Aerospace & Defense

Will Northrop Grumman Stock Be a Top Performer Again in 2020?

Following the announcement last week that a U.S. drone attack had killed a top Iranian general, defense stocks got a tidy boost of between about 3% and 7%. Northrop Grumman Corp. (NYSE: NOC) scored one of the biggest boosts with a share price gain of 5.4% on Friday, January 3. Northrop Grumman stock came within a hair’s breadth of posting a new 52-week high. 

Lockheed Martin Corp. (NYSE: LMT), Boeing Co. (NYSE: BA), Raytheon Corp. (NYSE: RTN), General Dynamics Corp. (NYSE: GD) and Northrop Grumman are the world’s five largest weapons makers. The Stockholm International Peace Research Institute reported in December that these five firms alone accounted for $148 billion of 2018 global military spending of $420 billion. 

Recent Events in Iran 

In June, Iran shot down a U.S. RQ-4A Global Hawk drone built by Northrop Grumman. The Iranians claimed the drone was flying over the country’s air space. U.S. officials said the drone was flying over international waters in the Strait of Hormuz, a crucial shipping route in and out of the Persian Gulf.

Last week, a U.S. MQ-9 Reaper drone launched from Iraq killed Iranian Lieutenant General Soleimani near the Baghdad airport. The missile strike was ordered after U.S. officials determined that Soleimani was planning an imminent attack on U.S. forces.

In December, a U.S. civilian contractor in Iraq was killed in a rocket attack on a U.S. base near Kirkuk. The attack was launched from Iraq. U.S. officials blamed the attack on a paramilitary group, the Hezbollah Brigades, known to be backed by Iran. Within days, the U.S. conducted airstrikes against multiple locations, killing some 25 people and wounding dozens of others. 

The missile attacks against the Hezbollah Brigades led to the storming of the U.S. embassy in Baghdad on December 31. The embassy siege ended on January 1 with no loss of life on either side. The Iraqi parliament passed a nonbinding resolution on January 6 rescinding the country’s 2014 approval for the United States to help rid Iraq of Islamic State (IS) terrorists.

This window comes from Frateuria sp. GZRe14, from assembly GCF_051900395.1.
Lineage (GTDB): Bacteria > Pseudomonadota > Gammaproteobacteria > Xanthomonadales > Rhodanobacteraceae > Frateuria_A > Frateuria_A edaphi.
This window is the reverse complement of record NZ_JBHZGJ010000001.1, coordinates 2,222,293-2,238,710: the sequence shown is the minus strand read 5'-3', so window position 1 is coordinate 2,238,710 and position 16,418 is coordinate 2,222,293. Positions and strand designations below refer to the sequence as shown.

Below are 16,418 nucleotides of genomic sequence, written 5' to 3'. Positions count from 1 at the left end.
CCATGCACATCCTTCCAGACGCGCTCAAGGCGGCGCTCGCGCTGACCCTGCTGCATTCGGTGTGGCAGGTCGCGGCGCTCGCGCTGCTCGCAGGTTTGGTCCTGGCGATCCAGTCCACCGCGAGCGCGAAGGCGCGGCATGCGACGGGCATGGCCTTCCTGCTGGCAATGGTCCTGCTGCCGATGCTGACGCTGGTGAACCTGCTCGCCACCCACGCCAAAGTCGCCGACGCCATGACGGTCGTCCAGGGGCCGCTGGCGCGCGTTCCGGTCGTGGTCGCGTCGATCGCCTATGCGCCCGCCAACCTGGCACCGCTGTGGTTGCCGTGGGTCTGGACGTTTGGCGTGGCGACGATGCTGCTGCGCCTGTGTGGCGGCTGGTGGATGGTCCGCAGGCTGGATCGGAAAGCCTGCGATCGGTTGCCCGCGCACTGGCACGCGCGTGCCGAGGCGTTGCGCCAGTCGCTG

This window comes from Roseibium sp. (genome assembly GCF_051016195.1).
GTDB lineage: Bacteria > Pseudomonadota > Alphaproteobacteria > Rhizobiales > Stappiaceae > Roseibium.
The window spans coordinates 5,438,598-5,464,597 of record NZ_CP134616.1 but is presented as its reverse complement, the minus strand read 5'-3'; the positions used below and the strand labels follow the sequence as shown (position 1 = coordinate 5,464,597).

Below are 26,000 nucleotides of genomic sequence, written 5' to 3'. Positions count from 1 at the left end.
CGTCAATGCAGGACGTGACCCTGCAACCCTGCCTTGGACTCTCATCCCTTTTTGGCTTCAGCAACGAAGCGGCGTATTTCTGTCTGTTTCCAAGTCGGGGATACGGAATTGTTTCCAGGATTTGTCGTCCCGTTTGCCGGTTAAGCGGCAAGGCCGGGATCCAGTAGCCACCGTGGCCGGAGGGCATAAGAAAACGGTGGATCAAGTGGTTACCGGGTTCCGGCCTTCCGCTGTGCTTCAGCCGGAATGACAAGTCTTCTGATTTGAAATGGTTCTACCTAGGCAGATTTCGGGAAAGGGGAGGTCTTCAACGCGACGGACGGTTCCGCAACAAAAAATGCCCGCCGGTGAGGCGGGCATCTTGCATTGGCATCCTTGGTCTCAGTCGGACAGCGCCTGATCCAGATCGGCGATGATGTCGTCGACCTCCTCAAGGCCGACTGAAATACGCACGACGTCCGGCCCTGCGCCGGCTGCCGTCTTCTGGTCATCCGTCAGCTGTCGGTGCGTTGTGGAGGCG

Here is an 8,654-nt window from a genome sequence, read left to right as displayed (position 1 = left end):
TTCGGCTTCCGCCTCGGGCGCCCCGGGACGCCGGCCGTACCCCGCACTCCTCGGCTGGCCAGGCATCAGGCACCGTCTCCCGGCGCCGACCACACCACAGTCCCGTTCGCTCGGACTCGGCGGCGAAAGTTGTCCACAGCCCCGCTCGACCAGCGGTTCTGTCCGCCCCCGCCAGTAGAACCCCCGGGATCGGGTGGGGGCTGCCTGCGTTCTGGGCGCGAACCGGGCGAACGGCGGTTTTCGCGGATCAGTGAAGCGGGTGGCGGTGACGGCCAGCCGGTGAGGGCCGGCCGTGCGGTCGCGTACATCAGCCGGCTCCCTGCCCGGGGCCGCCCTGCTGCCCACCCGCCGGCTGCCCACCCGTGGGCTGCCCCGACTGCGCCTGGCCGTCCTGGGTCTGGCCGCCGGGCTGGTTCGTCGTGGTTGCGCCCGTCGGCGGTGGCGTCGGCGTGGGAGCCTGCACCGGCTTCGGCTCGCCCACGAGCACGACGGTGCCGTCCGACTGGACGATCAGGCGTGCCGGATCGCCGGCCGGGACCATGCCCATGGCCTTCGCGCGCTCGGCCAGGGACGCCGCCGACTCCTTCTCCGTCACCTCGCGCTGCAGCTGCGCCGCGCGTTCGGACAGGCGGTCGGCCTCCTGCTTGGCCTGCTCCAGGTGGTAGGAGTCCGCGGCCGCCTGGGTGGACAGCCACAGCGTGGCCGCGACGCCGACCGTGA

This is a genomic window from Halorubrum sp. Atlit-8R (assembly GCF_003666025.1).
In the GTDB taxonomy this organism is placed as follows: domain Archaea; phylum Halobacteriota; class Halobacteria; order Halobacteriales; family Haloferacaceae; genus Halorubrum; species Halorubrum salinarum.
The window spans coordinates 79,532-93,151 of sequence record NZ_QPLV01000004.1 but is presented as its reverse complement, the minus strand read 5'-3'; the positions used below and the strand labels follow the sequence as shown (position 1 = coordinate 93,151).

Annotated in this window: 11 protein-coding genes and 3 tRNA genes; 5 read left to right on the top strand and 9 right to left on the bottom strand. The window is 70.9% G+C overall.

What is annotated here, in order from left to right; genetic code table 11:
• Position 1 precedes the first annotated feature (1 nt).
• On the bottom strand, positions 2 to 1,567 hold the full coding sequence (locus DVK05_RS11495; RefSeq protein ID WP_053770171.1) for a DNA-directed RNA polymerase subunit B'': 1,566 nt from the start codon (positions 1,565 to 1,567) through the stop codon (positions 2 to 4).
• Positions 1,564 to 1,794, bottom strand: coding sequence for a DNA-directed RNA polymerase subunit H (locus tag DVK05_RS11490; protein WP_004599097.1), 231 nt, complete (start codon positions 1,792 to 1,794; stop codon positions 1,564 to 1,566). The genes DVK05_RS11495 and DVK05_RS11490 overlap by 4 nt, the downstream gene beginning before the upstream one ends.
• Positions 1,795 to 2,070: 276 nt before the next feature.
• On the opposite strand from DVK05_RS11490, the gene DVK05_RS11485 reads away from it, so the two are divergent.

On January 7, Iran responded to the killing of Soleimani. Iranian armed forces launched more than a dozen ballistic missiles against U.S. bases in Iraq. As of early Wednesday morning, no American or British casualties related to the attacks had been reported. Iran has claimed that at least 80 U.S. troops were killed.

Iran’s Missile Capabilities

The type of ballistic missile used in Wednesday’s attack has not been specified yet. According to the Center for Strategic and International Studies, Iran’s missile arsenal comprises eight short-range and medium-range missiles.

The country’s long-range ballistic missiles are capable of flights of around 1,200 miles. Iran’s lone cruise missile has a range of around 1,500 to 1,900 miles. Iran currently does not have an intercontinental ballistic missile. 

How Investors Are Interpreting These Events

In the first four trading days of 2020, Northrop Grumman stock was up 9%. Lockheed Martin was up nearly 6.5%, and Raytheon was up about 3.1% in the same period. Defense technology firm L3Harris Technologies Inc. (NYSE: LHX) traded up 7.5%. 

These gains are based on investors’ belief that the United States and Iran will continue flying drones and shooting missiles at each other without causing massive civilian casualties. Not exactly a hot war, but a warm one. Iran’s Islamic Revolutionary Guards Corps issued a statement claiming responsibility for Wednesday’s missile launch. The statement appeared to say that if the United States does not retaliate, the shooting could end.

The U.S. Department of Defense budget for 2020 is set and includes $71.5 billion for Overseas Contingency Operations (OCO). According to the Congressional Research Service, since 2001 Congress has authorized $2 trillion for OCO. There is no statutory limit on how OCO may parcel out its funding. Congress and the president are required by law, however, to designate what the funds are to be used for.

Proponents of OCO spending point to its flexibility in response to events. Critics condemn OCO as a loophole for “replacing combat losses of equipment, resupplying expended munitions, and transporting troops through war zones.” Replacing military equipment and weapons used in the Middle East falls clearly under the rubric of the OCO.

For example, replacements for Northrop Grumman’s Global Hawk drones could be paid for out of the $71.5 billion in 2020 OCO funding. That spending would be over and above Northrop products already included in 2020 spending. The same would be true for other suppliers related to the current fighting between Iran and the United States.

Northrop Grumman’s consensus 12-month price target jumped by $5 a share following the Iranian attacks on the two U.S. bases in Iraq. That implies a share price gain of around 9% in the year ahead, well below the 2019 gain of around 40%. Are analysts just being cautious?